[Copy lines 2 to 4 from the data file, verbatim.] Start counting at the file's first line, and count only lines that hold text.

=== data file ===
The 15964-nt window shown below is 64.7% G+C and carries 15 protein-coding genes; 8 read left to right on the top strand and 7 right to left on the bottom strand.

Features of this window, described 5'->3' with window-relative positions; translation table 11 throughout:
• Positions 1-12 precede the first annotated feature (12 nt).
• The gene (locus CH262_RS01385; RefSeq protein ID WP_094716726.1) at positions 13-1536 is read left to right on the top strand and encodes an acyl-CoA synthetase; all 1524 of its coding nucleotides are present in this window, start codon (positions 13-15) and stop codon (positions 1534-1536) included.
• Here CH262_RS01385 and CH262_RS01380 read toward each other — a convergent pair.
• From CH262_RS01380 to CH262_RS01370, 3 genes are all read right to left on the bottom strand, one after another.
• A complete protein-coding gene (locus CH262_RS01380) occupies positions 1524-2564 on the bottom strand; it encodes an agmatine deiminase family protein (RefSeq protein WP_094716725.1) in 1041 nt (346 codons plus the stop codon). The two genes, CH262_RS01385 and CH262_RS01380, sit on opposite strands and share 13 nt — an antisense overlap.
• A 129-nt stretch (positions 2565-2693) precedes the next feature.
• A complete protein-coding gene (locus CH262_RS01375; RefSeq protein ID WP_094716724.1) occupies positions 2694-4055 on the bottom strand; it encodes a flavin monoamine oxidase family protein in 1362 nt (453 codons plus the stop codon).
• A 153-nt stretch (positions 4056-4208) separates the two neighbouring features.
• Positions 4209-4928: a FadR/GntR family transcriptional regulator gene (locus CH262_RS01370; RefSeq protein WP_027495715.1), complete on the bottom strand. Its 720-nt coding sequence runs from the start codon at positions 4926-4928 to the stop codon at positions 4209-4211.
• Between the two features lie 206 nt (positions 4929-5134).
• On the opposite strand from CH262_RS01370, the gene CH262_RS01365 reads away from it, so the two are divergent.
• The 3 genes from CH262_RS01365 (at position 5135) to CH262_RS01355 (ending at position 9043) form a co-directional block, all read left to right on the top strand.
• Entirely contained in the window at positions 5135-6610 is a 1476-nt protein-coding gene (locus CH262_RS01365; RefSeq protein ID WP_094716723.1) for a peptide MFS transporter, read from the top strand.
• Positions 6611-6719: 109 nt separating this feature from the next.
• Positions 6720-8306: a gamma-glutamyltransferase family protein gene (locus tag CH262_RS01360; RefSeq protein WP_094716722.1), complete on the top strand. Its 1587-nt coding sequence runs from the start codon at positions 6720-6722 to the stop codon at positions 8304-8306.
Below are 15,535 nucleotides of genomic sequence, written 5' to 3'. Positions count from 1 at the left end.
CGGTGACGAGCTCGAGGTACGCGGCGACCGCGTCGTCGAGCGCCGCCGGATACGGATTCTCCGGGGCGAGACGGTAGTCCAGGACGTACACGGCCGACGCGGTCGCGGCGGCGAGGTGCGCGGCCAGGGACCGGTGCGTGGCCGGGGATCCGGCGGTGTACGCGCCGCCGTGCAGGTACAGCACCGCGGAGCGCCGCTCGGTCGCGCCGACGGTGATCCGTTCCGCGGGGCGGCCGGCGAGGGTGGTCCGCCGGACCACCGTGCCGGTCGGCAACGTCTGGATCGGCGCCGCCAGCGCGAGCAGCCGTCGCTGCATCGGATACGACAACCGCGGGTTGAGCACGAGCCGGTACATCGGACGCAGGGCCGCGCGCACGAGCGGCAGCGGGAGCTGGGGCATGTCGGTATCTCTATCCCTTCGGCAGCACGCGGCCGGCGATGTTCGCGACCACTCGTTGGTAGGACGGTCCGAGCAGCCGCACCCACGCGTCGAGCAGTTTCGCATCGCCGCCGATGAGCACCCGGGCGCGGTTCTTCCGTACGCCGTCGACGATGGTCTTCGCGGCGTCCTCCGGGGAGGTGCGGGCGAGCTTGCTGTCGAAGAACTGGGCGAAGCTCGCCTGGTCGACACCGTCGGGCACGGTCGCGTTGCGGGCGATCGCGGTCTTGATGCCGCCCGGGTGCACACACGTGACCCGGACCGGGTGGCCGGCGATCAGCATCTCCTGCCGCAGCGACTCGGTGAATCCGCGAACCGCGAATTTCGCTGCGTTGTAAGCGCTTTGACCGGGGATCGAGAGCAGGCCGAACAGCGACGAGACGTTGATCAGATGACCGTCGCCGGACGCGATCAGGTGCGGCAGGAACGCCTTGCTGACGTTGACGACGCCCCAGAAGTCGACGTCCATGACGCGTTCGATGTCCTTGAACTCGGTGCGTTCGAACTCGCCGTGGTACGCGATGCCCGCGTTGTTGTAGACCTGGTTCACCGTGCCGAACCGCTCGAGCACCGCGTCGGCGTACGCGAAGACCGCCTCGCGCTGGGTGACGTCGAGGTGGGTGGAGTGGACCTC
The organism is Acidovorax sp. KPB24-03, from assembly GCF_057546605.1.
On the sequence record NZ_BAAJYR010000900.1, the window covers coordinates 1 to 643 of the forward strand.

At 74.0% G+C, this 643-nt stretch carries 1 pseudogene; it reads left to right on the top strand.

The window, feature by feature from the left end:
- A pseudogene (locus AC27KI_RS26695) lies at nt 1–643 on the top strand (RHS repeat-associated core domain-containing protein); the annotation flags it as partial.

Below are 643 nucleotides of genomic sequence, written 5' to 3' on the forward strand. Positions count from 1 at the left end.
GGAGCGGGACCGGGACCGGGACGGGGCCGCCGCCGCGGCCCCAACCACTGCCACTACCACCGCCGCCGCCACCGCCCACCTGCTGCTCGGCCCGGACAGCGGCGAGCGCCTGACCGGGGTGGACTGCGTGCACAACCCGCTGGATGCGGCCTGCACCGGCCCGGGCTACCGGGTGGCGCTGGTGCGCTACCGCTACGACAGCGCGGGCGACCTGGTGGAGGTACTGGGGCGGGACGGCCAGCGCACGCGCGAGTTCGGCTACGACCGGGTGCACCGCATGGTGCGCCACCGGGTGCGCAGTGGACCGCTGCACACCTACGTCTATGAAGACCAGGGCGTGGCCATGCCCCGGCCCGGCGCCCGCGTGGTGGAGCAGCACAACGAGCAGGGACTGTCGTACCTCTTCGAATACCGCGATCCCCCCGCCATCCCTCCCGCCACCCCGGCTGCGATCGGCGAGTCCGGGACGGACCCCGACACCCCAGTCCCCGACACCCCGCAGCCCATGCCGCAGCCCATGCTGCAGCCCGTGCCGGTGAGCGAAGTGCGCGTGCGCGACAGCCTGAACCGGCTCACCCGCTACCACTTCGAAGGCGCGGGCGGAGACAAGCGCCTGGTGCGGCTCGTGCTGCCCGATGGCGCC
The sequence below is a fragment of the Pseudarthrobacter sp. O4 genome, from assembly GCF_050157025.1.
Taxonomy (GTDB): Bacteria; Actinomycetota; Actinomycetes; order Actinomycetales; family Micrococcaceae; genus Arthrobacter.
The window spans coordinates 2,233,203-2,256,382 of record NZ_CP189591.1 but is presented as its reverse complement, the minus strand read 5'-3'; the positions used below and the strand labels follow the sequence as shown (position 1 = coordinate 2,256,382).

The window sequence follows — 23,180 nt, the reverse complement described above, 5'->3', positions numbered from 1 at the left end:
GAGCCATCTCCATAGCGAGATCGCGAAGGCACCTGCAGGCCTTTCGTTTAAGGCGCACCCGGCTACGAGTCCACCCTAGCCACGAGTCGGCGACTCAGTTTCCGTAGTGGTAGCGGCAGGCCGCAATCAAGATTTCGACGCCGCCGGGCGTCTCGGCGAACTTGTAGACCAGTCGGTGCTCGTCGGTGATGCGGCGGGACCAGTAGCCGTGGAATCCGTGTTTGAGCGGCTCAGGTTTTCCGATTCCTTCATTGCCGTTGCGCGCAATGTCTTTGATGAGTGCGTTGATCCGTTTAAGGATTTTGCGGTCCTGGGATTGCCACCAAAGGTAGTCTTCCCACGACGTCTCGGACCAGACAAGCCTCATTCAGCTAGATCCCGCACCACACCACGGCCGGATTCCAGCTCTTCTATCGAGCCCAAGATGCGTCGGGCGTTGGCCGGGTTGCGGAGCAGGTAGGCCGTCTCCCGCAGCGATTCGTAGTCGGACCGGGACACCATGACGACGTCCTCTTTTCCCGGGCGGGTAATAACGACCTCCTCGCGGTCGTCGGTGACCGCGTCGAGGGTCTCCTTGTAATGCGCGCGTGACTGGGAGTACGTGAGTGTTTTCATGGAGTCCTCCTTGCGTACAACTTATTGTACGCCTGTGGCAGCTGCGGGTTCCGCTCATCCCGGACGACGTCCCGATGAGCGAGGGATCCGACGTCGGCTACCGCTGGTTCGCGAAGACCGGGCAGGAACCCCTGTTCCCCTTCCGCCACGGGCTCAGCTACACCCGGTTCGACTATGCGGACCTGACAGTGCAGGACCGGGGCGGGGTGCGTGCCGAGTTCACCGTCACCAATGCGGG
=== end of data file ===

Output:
Features of this window, described 5'->3' with window-relative positions; translation table 11 throughout:
• Positions 1-12 precede the first annotated feature (12 nt).
• The gene (locus CH262_RS01385; RefSeq protein ID WP_094716726.1) at positions 13-1536 is read left to right on the top strand and encodes an acyl-CoA synthetase; all 1524 of its coding nucleotides are present in this window, start codon (positions 13-15) and stop codon (positions 1534-1536) included.